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  • Camille Goldstone-Henry

National Threatened Species Day: A new era for conservation

Today marks National Threatened Species Day in Australia. It commemorates the death of the last thylacine, or Tasmanian tiger, which died in Hobart Zoo on this day in 1936. Since that day, many other species in Australia and globally have joined the thylacine down the extinction pathway.


Biodiversity is declining at unprecedented rates. Scientists found that Australia has already overshot its biodiversity planetary boundary, meaning we have exceeded the biodiversity loss limit within which humanity could thrive. Biodiversity, or the variety of plant and animal life that supports our planet, is essential to human survival including economic prosperity, climate stability, global food security and wellbeing. Since living organisms interact in dynamic ecosystems, the disappearance of one species can have a far-reaching impact on the food chain. An estimated $44 trillion USD of economic value generation or half of the world’s GDP is moderately or highly dependent on nature and biodiversity.


With the recently released State of Environment Report, the 2020 Samual Review of the Environmental Protection and Biodiversity Conservation Act 1999, and the upcoming UN Biodiversity Conference (COP 15) in Montreal, the significance of biodiversity loss is finally coming into the spotlight.


What’s the current state of threatened species in Australia?


In Australia, biodiversity is declining and the number of threatened species is increasing. To be exact, the number of plant and animal species listed as threatened in June 2021 was 1,918, up from 1,774 in 2016.


Over 100 species have been declared extinct as a result of human activity. In the past 5 years alone, 53 species were added to the endangered list; 17 mammals, 17 birds, 19 frogs. Koala, Leadbeater’s possum, Gang-gang cockatoos and the Woorrentinta (northern hopping-mouse) are among those recently listed as endangered. Australia has lost more mammals species than any other continent.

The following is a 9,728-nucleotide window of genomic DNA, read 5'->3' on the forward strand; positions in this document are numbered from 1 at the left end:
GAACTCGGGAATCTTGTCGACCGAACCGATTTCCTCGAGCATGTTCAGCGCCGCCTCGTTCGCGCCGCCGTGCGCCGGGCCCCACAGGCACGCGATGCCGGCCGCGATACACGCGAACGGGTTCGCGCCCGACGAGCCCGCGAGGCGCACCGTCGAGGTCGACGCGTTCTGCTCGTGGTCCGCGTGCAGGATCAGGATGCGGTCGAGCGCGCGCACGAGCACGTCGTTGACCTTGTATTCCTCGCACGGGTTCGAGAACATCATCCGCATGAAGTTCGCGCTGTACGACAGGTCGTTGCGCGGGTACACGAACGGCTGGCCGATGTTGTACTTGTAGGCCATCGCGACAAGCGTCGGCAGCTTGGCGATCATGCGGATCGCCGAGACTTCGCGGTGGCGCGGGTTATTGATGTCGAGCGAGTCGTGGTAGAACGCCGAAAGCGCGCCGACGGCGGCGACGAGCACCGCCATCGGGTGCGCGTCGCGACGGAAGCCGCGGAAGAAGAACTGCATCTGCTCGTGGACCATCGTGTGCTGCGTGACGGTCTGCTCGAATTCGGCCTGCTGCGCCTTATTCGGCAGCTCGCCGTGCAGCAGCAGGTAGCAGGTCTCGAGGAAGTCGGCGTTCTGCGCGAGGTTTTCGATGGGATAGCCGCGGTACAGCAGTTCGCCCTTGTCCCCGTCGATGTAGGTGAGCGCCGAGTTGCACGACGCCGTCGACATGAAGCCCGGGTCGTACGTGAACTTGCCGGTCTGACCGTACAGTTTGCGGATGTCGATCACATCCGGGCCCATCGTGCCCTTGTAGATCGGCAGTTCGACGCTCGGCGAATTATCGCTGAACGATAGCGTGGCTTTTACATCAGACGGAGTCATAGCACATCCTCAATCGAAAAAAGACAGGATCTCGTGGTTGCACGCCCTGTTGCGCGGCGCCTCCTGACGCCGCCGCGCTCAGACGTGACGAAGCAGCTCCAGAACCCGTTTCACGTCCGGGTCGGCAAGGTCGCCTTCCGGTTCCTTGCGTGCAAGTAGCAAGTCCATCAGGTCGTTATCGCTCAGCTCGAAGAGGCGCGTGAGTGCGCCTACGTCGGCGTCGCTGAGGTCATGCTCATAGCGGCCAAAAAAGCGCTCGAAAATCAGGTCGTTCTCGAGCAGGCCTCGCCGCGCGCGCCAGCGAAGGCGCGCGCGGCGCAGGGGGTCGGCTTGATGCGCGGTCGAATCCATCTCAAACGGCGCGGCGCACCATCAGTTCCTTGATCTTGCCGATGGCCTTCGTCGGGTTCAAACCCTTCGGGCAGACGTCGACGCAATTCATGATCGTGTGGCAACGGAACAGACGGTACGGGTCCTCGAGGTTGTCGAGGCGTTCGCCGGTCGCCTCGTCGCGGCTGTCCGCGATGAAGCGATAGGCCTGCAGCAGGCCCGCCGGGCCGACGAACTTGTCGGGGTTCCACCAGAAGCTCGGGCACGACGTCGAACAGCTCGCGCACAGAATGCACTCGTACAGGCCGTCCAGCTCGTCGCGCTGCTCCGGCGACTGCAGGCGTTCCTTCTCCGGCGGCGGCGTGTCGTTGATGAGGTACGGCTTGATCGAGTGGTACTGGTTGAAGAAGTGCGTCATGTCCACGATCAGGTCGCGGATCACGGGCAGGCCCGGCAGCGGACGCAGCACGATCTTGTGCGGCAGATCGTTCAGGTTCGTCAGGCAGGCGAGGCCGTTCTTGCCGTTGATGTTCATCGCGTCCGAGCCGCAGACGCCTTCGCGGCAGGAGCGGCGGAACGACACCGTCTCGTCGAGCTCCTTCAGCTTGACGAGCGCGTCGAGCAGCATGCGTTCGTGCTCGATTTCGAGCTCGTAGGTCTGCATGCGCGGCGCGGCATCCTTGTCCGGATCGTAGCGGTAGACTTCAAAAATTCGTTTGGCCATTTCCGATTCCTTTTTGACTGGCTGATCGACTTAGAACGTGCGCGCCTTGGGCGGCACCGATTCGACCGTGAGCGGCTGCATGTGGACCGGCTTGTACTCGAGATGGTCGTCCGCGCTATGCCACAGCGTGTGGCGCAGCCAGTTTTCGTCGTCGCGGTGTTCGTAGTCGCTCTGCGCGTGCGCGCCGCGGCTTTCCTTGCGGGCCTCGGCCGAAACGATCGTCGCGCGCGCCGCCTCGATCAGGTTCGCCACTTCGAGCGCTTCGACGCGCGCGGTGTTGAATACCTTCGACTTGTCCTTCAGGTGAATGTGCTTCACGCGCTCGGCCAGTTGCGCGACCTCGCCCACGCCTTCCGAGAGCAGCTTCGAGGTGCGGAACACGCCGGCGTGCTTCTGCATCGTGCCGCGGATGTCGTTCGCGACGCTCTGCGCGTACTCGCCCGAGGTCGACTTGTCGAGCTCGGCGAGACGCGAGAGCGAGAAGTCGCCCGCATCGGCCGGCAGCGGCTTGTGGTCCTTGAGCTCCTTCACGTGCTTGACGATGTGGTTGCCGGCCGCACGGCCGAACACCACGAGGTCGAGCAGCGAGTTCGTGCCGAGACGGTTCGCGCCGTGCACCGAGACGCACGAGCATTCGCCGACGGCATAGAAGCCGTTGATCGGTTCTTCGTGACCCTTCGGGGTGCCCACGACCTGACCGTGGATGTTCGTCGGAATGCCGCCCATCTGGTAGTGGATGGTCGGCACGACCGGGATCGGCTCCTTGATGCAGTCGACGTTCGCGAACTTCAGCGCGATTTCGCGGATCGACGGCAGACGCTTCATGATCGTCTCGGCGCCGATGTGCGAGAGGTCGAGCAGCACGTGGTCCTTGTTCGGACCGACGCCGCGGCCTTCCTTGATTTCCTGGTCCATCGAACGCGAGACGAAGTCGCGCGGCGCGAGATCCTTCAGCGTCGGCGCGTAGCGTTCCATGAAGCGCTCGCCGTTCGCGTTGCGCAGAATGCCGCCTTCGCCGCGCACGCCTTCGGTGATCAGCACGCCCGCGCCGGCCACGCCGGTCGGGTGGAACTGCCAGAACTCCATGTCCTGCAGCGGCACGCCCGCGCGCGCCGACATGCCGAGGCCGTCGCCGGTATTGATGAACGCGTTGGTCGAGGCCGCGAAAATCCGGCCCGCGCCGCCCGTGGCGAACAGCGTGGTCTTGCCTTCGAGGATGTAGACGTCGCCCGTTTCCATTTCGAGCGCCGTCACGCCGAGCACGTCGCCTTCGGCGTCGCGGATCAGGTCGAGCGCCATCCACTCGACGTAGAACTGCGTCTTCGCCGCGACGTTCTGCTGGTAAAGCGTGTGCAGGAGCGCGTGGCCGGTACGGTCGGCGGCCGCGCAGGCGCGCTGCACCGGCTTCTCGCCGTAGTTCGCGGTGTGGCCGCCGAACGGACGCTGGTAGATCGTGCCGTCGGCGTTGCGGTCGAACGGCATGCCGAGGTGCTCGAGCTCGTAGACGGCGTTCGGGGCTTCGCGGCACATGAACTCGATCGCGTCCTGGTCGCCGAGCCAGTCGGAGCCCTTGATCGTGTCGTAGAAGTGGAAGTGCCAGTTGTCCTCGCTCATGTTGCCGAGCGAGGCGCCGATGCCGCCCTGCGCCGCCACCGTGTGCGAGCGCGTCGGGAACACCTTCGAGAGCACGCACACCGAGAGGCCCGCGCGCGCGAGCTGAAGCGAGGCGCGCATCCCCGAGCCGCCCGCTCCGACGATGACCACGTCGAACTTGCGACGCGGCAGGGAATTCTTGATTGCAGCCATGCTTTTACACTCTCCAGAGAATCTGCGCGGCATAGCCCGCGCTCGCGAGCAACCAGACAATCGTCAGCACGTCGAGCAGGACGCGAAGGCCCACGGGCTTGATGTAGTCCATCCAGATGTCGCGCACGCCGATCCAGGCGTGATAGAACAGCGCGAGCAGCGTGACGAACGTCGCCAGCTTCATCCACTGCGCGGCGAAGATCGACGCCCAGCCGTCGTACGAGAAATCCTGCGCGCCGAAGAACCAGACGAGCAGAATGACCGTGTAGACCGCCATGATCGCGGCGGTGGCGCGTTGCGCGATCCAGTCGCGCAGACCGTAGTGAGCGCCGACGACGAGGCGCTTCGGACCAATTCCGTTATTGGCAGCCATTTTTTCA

More than a dozen ecosystems are showing signs of collapse, including the Snowy Alpine, Great Barrier Reef and Tasmania’s kelp forests.


Land clearing and climate change are the biggest drivers of biodiversity deterioration.



What needs to change?


The State of the Environment Report found that environmental management isn’t well coordinated and current management approaches need to be substantially improved.

Amplifying this problem, the 2020 Independent Review of the EPBC Act found that decision-makers don’t have access to best available data and information, rendering them unable to understand the likely impacts of conservation interventions.


The first draft of the UN Global Biodiversity Framework, to be finalised at the upcoming UN Biodiversity Conference, calls for all businesses (public and private, large, medium and small) to assess and report on their dependencies and impacts on biodiversity, from local to global, and progressively reduce negative impacts, by at least half and increase positive impacts (Target 14).


We have 10 years left before complete global disruption from biodiversity loss. The urgency of this crisis is clear. To act before 2030, we need new, innovative tools for this crisis before we reach the point of no return. In order words, we cannot afford another day wasted.



Introducing a new era for conservation: Xylo Systems


Xylo Systems is a new biodiversity platform launching in October this year. This cutting-edge, cloud-based platform utilises artificial intelligence analytics to turbocharge conservation attempts. Undoubtedly, Xylo Systems will become the go-to platform for anyone to participate in the preservation of wildlife through management, funding, impact reduction and offsetting.


The extinction crisis is upon us and this innovative platform can help governments, conservation organisations and conservation practitioners track their impact. The tool will also be useful for development and mining companies who want to incorporate biodiversity in planning efforts, increasing profitability through increased sustainability. The platform enables any organisation to contribute to building and improving our ecosystems, from conservation data management and analytics all the way up through reporting and impact tracking.


The technology we have today can ensure that no other species will face the same fate as Australia’s Thylacine.


Want to learn more? Xylo Systems will be hosting a free live demonstration of the platform on Thursday 6th October at 12pm. This event offers an exclusive opportunity for those interested in preserving biodiversity using technology, and it's limited space so sign up now:

https://events.humanitix.com/xylo-systems-demo-launch

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